This past week and a half was probably one of my worst on trail. I got hit with some heavy rains that turned everything to mud, and the trail has been nothing but rocks since Duncannon. To top it off, after the rain stopped we’ve had consistent 90 degree heat. Pennsylvania was by far my least favorite part of the trail so far. Most hikers were feeling the same way, and everyone was desperate to leave the state. I was trying to be positive about it until the day I hit a steep climb essentially straight up a rock face in the middle of the afternoon when the rocks were so hot I could barely hold onto them. The rocks continued a day or two into New Jersey, and I just finished the rocky section today.
My friend Amy, who I’ve known since day one and been hiking with for the past five weeks, has to get off trail this week which was a bummer. She’s had severe Achilles tendinitis since our second week, and the rocks made it worse than she could handle. Having Amy around definitely made the trail a lot more enjoyable and I’m really sad to see her go. But on the bright side, she’s going to drive back up with her dog and visit me in the New England section of the trail!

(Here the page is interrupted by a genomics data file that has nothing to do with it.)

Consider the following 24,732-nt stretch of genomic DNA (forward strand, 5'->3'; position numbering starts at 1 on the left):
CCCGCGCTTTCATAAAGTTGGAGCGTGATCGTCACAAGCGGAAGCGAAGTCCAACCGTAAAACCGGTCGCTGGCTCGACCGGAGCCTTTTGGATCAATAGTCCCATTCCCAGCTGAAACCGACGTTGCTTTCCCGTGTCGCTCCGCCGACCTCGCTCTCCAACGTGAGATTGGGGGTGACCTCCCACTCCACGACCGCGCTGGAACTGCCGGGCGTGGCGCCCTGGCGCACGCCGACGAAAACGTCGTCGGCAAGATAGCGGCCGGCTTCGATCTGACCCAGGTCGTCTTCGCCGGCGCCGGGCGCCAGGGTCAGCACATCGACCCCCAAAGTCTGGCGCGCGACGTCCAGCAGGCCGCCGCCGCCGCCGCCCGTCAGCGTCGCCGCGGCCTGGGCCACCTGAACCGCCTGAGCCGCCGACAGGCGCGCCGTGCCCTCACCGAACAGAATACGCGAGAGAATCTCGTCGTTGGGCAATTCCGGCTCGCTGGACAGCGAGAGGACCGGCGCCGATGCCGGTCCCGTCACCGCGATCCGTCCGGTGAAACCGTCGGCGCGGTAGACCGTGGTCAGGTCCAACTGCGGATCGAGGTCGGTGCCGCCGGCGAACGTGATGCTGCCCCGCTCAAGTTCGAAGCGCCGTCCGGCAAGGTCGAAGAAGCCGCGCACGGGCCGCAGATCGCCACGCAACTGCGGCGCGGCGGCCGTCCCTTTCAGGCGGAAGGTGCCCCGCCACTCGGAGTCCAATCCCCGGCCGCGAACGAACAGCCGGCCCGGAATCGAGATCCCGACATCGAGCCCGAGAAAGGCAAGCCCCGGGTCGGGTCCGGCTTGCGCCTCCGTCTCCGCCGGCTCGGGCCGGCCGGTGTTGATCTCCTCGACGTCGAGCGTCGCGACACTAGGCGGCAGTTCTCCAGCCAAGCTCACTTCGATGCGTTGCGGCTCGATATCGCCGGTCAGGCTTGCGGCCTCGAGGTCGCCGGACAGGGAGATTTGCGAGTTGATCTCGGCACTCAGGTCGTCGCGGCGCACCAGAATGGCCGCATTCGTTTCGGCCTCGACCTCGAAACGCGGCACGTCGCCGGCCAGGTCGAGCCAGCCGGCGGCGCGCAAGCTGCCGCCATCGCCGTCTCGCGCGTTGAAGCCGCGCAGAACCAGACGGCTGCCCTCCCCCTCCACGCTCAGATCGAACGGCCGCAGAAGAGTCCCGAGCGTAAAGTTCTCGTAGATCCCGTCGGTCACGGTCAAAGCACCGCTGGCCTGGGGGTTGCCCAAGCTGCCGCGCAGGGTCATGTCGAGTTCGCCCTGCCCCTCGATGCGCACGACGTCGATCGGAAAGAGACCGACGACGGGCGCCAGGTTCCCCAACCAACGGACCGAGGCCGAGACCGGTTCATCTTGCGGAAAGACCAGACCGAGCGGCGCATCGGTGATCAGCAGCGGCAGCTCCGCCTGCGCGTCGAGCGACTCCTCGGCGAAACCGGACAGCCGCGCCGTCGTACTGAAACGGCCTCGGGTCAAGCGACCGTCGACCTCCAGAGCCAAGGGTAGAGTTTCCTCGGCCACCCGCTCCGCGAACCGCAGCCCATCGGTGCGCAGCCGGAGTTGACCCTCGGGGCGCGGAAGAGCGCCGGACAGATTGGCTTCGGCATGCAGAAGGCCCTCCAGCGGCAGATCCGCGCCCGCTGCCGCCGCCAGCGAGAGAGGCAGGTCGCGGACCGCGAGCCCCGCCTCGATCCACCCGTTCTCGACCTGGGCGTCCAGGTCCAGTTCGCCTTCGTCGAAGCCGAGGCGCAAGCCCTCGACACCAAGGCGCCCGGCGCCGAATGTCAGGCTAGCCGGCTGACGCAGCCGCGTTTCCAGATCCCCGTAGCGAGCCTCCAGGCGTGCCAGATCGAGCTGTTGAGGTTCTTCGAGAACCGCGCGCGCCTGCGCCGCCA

After a while, the rocks started having an intense psychological impact on me. It’s like you can’t take a step in any direction without causing pain, and the only way to get away from it is to keep hiking for days. There were a few points where I got so frustrated that I just wanted to stop hiking and start crying, but I knew that wouldn’t put me any closer to being out of the rocks. It feels like I literally have bruises on the bottoms of my feet. The only way I figured out how to deal with it is by taking lots and lots of ibuprofen to at least numb some of the pain. I also convinced myself that they would stop completely at the Pennsylvania/New Jersey border, but they’ve continued into Jersey.
Dealing with the rocks made me think about how out here I have a tendency to feel emotions much stronger than in everyday life. Something that would normally be a minor speed bump in my day can now completely derail it, or what would be a small victory in everyday life can make my whole day. I think it’s partly because there are so many fewer comforts that everything has a bigger impactan. . You don’t have many avenues for avoiding pain or discomfort, so when it happens it feels more intense. However, that also increases joy when it does come along because you can be happy about something as small as a flat patch of trail.
Although I had a really rough time the past week and a half, things are looking up now. The rocks are over, and I’m only a few days from New York City, where I’ll stop off to rest and visit friends. From there I’ll only have 800 miles left to Katahdin! I didn’t take as many pictures as usual because I was trying not to trip on the rocks, but these are some of the ones I managed to take in between curse words.